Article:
As we're doing that, we're moving towards more automation, more containerization, more orchestration and more closed-loop automation. It's not just meeting our virtualization target. Every release we've made, we are investing in the projects and we're deploying those projects in AT&T. We're building a community that we work with that really never existed as much before. Every release the success in the community is larger. The contributions aren't from AT&T only, they're coming from other operators and our vendors.

I think we have nearly 400 different committers in the Beijing release. These are not the architects; these are the software committers. That's pretty extensive when you look at what it was the release before that, which was half. It's increasing fairly rapidly release after release in that diversity.

I'm the chair of the ONAP TSC and my colleague, Chris Rice, is chair of the ONAP board. We have an obligation as a company to grow the community, to bring the operators all with us, to all move in the same direction, to help the operators to build up their skill sets, to build up and educate them to move in this direction faster. That is an obligation that we take very seriously as a company to bring the global partners and the companies all together to push in the same direction.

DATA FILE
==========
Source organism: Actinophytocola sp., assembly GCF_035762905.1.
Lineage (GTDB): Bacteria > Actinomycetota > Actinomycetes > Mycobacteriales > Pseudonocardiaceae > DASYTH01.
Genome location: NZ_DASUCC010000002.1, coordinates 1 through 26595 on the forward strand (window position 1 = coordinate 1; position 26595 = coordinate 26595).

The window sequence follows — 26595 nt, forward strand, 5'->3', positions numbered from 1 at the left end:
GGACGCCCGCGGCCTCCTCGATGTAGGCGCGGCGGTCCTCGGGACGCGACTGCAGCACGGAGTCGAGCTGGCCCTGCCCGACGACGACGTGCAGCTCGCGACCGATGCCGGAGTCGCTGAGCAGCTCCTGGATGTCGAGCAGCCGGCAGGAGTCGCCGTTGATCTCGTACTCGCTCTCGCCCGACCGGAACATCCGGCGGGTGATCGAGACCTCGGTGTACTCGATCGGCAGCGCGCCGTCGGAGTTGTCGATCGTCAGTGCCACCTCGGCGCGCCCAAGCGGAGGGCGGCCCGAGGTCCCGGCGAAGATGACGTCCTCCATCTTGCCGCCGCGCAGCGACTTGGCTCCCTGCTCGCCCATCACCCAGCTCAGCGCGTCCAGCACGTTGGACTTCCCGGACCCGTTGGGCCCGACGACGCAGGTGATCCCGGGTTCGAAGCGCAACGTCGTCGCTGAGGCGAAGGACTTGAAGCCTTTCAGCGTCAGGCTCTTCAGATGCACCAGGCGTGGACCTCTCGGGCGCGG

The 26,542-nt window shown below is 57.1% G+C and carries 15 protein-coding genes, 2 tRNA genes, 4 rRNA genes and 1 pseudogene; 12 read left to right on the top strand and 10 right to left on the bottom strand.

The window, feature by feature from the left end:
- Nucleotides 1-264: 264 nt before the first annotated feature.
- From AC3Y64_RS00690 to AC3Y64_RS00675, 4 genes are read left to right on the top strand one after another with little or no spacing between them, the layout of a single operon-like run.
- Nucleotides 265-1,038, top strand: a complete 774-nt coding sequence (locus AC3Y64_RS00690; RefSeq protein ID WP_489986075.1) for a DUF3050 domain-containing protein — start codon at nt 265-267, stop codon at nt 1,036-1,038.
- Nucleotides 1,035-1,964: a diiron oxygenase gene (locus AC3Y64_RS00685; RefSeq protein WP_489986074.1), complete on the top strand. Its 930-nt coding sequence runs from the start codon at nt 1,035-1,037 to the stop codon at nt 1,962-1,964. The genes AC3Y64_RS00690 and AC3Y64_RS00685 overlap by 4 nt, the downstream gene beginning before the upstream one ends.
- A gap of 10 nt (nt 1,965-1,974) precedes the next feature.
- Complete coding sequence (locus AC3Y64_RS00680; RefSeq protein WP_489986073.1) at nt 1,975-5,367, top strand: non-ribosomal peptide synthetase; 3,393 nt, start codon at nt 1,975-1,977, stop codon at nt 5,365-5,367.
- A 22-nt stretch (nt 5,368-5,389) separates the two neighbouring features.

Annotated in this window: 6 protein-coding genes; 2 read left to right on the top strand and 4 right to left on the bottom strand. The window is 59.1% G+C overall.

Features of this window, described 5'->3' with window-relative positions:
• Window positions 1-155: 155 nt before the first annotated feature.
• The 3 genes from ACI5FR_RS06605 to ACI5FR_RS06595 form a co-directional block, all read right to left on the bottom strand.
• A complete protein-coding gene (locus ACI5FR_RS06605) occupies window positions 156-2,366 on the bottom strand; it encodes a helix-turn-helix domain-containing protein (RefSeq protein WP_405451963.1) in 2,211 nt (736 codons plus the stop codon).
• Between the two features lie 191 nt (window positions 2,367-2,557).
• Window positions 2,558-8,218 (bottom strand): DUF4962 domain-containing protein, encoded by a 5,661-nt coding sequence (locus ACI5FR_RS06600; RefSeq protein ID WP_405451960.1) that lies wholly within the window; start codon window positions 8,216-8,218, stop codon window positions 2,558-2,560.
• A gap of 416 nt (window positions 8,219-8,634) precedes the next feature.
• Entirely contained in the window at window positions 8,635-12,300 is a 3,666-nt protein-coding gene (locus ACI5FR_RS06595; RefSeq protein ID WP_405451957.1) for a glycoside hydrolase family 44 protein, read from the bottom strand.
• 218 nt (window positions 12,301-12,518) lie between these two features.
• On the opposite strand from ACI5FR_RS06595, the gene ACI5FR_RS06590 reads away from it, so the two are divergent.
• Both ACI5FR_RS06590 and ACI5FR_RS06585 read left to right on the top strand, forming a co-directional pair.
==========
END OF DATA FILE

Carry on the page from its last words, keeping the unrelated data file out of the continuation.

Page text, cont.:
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FierceTelecom: Are there specific elements of the Beijing release that AT&T is interested in?

Gilbert: We are focusing on several fronts. One is that we're obviously focusing on driving our microservices architecture and using Kubernetes and other technologies to allow us to do the management and the orchestration. That's number one.

Number two, we believe that when the dust is settled, one of the key differentiators and value adds of ONAP is the data. It's the data that can be used for machine learning and closed-loop automation. Now you can drive value to add on top of the software. We continue to invest in all the relevant components to drive complete closed-loop automation. That includes the data collection itself, the data analytics, the machine learning and the policy. Defining the policy and defining the control both on the network layer control and the application layer control. Of course, it also includes monitoring these closed loops on an ongoing basis. We exposed some of that capability in Beijing with something called "CLAMP," which stands for Control Loop Automation Management Platform.